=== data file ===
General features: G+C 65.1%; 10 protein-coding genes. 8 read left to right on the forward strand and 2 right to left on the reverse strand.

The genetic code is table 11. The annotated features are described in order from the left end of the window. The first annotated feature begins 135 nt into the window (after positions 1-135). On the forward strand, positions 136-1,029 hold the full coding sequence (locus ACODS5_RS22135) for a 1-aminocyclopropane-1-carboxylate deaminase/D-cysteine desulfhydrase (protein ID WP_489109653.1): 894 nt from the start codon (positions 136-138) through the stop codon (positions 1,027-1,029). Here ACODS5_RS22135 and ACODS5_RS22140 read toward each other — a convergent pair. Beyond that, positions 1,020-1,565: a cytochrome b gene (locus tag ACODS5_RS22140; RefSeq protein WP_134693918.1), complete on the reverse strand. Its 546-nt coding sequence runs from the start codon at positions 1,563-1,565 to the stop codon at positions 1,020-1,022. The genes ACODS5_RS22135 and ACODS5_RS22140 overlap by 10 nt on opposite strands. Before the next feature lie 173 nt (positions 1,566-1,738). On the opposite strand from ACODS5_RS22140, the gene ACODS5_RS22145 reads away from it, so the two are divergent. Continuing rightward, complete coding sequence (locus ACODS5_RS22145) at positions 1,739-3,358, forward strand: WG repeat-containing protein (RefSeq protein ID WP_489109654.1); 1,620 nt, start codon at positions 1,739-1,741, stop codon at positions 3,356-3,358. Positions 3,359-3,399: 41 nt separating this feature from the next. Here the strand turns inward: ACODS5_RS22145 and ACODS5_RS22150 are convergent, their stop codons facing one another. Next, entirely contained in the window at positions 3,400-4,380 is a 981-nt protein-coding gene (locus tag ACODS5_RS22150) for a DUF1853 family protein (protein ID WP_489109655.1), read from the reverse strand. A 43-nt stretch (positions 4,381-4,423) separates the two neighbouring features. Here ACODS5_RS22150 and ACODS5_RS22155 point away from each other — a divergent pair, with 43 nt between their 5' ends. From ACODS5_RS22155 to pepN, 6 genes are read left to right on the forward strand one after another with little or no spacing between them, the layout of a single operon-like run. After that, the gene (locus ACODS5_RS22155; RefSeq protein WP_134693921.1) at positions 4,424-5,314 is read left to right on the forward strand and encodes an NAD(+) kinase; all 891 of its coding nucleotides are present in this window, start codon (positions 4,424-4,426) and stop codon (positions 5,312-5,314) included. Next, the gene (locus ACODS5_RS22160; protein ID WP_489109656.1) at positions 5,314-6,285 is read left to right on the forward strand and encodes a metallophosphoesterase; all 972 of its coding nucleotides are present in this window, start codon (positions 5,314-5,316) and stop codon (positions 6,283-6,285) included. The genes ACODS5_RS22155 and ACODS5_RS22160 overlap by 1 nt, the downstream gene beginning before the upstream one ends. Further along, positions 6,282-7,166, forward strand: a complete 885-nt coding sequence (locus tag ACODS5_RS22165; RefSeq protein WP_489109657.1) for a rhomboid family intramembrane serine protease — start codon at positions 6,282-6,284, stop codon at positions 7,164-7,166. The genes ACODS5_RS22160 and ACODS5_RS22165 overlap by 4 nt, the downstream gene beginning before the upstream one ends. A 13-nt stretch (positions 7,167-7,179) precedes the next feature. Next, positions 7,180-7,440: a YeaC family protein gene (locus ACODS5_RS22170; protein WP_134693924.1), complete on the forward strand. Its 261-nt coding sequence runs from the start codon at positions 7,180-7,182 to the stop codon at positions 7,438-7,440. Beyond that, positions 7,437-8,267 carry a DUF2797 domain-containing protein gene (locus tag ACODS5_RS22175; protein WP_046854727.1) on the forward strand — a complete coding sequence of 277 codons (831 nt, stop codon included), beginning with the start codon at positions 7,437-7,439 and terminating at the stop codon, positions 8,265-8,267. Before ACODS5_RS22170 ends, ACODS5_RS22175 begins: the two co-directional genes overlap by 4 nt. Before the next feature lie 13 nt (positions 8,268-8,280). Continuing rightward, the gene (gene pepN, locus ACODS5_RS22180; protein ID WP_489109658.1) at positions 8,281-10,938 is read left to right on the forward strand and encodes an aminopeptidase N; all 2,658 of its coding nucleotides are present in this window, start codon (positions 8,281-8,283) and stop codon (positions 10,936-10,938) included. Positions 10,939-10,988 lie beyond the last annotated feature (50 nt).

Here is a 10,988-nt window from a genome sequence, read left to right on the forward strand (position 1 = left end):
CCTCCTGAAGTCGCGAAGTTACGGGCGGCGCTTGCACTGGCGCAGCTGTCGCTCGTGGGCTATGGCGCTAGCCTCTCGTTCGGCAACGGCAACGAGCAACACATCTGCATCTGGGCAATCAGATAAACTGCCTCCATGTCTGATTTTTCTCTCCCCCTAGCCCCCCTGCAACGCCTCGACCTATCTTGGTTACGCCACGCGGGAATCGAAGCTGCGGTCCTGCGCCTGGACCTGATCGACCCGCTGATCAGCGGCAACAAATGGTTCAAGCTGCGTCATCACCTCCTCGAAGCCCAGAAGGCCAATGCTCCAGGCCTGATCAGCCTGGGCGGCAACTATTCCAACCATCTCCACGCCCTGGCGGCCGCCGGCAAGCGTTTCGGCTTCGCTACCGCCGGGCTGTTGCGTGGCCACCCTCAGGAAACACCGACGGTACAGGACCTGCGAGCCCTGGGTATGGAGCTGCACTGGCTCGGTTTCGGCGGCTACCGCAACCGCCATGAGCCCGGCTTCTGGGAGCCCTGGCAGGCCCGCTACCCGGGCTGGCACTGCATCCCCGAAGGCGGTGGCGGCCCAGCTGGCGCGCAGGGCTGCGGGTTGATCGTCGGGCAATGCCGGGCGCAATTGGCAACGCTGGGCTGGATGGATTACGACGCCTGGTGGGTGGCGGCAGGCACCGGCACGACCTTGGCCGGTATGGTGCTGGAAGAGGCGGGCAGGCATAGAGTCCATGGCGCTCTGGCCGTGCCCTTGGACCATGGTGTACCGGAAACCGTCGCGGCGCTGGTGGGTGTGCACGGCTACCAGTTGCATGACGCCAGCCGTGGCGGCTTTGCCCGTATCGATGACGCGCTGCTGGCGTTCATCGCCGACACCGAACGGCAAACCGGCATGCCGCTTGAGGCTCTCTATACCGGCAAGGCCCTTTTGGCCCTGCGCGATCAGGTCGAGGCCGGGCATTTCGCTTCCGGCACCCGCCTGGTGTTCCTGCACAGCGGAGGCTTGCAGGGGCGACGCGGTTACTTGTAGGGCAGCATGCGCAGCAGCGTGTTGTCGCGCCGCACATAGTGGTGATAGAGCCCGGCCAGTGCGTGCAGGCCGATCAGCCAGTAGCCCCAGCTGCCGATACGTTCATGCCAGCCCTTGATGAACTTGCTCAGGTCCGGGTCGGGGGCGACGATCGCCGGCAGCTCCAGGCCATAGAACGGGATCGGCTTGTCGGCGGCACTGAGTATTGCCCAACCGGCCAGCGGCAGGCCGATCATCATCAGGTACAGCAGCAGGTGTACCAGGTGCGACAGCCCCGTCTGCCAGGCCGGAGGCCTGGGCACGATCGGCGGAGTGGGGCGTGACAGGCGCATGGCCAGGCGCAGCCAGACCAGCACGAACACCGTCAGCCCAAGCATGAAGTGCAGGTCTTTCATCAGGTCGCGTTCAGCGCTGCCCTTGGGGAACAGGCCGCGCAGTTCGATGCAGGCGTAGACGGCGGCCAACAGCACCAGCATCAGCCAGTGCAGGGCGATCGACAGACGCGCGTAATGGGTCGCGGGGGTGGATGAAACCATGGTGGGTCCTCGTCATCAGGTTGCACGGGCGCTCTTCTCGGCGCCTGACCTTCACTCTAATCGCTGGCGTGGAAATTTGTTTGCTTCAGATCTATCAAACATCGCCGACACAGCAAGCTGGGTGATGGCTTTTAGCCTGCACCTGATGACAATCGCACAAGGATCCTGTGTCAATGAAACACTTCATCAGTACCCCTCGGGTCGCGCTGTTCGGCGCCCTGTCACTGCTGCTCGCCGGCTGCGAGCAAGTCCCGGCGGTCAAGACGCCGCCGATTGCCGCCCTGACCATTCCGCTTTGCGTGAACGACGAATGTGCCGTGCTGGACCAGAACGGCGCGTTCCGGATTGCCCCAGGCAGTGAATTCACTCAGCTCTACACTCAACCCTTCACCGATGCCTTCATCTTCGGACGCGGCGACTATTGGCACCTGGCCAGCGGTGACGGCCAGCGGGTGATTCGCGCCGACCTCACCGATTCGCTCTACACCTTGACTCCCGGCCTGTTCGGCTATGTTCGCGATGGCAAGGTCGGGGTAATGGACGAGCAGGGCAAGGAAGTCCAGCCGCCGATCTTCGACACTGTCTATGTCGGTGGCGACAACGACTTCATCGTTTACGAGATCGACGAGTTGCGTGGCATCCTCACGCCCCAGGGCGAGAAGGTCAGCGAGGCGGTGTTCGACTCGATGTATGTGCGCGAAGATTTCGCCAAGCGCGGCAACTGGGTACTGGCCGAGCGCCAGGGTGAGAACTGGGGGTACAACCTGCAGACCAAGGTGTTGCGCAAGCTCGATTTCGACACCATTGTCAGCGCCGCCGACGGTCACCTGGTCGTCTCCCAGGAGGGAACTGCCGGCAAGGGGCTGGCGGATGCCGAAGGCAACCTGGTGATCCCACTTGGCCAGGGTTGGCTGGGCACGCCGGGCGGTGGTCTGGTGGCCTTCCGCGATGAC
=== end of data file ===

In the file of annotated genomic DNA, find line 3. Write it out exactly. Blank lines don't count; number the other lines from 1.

Here is a 10,988-nt window from a genome sequence, read left to right on the forward strand (position 1 = left end):